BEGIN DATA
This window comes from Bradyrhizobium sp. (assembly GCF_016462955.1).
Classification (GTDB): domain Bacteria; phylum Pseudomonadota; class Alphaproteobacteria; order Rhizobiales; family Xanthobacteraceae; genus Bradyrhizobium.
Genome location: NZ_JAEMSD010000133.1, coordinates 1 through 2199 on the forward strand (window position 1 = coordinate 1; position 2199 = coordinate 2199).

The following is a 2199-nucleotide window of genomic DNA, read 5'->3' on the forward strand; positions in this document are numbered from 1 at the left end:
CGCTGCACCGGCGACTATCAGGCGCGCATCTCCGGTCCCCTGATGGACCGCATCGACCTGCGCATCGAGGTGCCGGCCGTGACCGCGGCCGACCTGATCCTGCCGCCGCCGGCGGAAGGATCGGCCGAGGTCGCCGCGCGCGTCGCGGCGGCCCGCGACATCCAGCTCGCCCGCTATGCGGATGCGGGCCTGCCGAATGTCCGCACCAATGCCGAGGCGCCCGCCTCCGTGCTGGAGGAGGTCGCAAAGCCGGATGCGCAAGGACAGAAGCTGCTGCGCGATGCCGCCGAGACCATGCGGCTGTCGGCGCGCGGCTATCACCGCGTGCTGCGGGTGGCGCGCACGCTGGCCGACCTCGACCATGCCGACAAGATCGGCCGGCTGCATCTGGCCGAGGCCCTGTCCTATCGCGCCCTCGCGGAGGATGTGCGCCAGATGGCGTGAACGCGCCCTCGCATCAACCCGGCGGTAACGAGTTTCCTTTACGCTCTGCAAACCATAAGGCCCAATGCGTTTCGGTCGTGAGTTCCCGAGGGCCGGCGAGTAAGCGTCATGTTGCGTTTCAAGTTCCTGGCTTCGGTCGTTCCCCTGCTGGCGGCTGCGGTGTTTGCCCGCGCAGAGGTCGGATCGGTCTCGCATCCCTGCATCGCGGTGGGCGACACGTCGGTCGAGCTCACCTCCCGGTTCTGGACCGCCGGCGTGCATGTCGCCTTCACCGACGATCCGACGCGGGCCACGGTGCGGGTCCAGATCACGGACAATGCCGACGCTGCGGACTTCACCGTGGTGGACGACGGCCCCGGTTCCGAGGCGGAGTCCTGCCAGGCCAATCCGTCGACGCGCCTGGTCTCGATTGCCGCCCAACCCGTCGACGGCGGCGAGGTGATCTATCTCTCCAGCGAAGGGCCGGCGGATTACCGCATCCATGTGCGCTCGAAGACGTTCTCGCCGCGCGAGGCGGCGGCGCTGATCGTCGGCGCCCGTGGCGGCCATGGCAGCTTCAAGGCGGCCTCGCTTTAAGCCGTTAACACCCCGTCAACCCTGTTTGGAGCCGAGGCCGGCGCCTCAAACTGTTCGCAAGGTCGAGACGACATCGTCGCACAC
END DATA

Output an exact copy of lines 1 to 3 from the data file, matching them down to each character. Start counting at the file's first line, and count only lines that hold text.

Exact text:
This window comes from Bradyrhizobium sp. (assembly GCF_016462955.1).
Classification (GTDB): domain Bacteria; phylum Pseudomonadota; class Alphaproteobacteria; order Rhizobiales; family Xanthobacteraceae; genus Bradyrhizobium.
Genome location: NZ_JAEMSD010000133.1, coordinates 1 through 2199 on the forward strand (window position 1 = coordinate 1; position 2199 = coordinate 2199).